Source: Jay Boyle Company jayboyle(at)pobox.com
The Caraka Samhita, Sutrasthana 1.2-40, tells the story of medicine in this way. The powerful ascetic Bharadvaja, desirous of longevity, came
to Indra, the protector and lord of the gods, to obtain the science of medicine. Indra had previously received the entirely of Ayurveda from the twin horsemen healers, the Ashvins, who got it from Prajapati, the Lord of Beings, who in turn obtained the whole of the science from Brahma, the creator of the universe.
The text continues to explain how medicine was brought to humankind.
When disease began to disturb humans in their religious practices, great ascetic sages, who were receptacles of the knowledge of Brahman and full of sympathy for all beings, gathered on an auspicious side of the Himalayas to discuss the problem of human disease and its solution. The religious practices that were inhibited by disease were those observed by most pious Sannyasis and included austerities (tapas), avoidance of unwholesome thoughts and actions (upavasa), study of the Veda (adhyayana), celibacy before marriage (brahmacarya), and religious observances (vrata).
These holy men posited that a physical state devoid of disease was the proper condition in which to pursue the caturvarga or four aims of life, viz. righteousness (dharma), prosperity (artha), sensual and mental enjoyment (kama), and final release from the round of rebirths (moksa).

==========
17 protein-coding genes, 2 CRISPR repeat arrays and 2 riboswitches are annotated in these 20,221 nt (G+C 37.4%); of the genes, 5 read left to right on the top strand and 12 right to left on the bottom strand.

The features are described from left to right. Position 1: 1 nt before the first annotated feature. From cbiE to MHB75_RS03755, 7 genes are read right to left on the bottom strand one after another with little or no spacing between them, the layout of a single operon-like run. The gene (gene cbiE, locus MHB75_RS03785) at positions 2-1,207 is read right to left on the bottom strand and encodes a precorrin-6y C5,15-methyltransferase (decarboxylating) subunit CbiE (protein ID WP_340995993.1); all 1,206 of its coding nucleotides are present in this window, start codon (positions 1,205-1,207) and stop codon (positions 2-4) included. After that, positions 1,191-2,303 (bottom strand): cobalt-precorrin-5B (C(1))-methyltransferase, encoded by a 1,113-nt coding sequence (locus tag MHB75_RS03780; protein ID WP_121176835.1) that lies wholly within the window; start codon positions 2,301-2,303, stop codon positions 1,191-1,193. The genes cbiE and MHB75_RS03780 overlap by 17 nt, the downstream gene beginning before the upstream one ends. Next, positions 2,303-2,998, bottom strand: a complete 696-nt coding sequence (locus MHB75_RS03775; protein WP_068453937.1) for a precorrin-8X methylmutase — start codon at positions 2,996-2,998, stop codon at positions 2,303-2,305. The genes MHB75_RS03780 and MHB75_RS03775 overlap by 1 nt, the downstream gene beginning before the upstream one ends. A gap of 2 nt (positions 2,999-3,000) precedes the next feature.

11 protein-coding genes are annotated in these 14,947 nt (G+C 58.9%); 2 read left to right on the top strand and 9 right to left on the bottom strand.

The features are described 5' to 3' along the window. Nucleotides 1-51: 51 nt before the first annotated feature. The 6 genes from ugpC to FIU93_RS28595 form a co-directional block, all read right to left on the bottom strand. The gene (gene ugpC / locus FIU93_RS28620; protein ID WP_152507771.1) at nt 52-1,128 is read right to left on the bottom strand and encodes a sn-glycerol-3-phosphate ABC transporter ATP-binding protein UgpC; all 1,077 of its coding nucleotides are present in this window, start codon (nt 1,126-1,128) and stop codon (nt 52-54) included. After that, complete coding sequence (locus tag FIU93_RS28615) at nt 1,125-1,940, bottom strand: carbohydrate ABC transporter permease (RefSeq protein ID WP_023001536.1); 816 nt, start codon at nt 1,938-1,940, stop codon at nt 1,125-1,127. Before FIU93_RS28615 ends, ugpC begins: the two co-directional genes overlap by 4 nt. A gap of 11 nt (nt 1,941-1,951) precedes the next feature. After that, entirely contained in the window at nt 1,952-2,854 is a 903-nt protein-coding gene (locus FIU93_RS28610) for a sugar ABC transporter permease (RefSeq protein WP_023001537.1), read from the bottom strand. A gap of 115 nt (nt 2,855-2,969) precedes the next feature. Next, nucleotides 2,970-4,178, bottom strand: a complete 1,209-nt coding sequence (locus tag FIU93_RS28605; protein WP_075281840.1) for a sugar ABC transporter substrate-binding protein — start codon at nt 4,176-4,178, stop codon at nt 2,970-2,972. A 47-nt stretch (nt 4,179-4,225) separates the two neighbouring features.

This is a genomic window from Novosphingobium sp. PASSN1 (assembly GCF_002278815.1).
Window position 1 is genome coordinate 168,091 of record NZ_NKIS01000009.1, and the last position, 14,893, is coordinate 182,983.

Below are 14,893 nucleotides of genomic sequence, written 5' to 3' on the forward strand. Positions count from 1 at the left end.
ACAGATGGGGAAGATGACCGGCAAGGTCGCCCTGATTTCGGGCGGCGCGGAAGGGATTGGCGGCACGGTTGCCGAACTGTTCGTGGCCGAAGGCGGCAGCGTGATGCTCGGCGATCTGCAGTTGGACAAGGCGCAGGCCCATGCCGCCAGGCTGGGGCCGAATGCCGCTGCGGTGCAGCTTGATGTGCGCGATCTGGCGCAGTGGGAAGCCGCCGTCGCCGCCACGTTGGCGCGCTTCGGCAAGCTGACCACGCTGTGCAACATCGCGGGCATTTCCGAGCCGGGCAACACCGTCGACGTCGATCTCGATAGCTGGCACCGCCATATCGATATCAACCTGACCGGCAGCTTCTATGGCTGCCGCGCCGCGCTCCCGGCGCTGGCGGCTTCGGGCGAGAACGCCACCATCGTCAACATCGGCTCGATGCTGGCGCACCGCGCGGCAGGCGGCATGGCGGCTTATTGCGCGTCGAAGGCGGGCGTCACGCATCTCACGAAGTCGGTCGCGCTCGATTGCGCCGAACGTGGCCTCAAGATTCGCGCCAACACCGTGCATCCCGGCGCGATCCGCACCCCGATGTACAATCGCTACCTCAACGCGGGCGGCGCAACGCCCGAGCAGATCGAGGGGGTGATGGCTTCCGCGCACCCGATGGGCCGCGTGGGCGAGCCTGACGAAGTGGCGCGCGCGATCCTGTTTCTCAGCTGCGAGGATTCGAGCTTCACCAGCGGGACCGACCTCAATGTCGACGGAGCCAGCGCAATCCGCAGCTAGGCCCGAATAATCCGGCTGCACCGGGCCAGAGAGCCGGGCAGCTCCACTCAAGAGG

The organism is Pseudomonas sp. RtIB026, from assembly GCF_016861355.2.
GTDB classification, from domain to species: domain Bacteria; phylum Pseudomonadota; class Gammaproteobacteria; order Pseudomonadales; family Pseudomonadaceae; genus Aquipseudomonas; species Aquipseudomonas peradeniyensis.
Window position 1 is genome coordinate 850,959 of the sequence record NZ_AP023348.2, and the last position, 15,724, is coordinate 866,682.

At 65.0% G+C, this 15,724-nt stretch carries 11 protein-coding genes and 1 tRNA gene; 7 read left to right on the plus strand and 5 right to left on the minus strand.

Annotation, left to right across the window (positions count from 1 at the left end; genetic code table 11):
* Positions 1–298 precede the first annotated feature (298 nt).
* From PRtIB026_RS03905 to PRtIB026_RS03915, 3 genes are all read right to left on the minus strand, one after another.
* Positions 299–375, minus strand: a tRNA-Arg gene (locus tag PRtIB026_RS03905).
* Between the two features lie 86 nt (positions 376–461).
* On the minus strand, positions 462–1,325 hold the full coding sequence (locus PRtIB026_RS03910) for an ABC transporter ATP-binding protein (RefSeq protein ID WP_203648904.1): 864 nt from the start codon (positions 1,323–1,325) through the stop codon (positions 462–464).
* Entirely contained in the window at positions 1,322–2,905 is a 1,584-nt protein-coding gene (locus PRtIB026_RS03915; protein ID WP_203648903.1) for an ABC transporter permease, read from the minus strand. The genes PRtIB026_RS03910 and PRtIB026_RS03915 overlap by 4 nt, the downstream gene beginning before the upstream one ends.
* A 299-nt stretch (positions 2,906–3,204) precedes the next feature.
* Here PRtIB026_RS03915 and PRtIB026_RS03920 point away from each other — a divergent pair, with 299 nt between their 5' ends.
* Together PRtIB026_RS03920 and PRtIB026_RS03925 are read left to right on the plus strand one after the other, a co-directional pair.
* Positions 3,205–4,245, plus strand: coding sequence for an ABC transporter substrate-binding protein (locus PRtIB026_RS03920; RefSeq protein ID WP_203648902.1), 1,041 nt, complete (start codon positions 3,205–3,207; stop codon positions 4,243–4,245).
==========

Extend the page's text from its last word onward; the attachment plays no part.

The stale of disease, on the other hand, destroyed this condition, as well as welfare and life, thus making disease the greatest obstacle in life. The ascetics began to meditate on what to do about the problem of disease. With their divine eyes, they saw Indra, their protector, who could explain to them the proper means to
Next, the sages sent one of their number, Bharadvaja, to Indra, glowing like fire in the midst of the gods and sages, to obtain the proper means to remove disease. Indra then imparted Ayurveda to Bharadvaja in small quarter verses. He explained that Ayurveda, previously understood by Brahma, consisted of three principles (trisutra): aetiology (hetu), symptomatology (linga), and knowledge of therapeutics (aushadhajnasa), and that this medicine was the best way to secure well-being for both the healthy and diseased alike.
The mention of these three principles points to an early codification of Ayurveda and reveals a concrete approach to dealing with the problem of disease in humans. First, determine the cause of the disease and it symptoms, and then prescribe an appropriate remedy. The threefold paradigm reflects a distinctly practical approach to curing, and bears a general resemblance to the Buddhist doctrine of the Four Noble Truths (i.e., suffering, its cause, its ending, and the means to end it). It is possible. therefore, that the system of medicine based on these three principles was not originally a brahmanic inspiration. Bharadvaja then quickly comprehended the three principles Ayurveda and passed them on in their entirety to the assembled sages. The sages with their divine eyes saw that medical epistemology according to the categories (padarthas) of Vaisheshika. They noticed that a proper framework for understanding medicine contained similarities (samanya), differences (vishesha), properties (guna), substances (dravya), actions (karman), and inheritances (samavaya).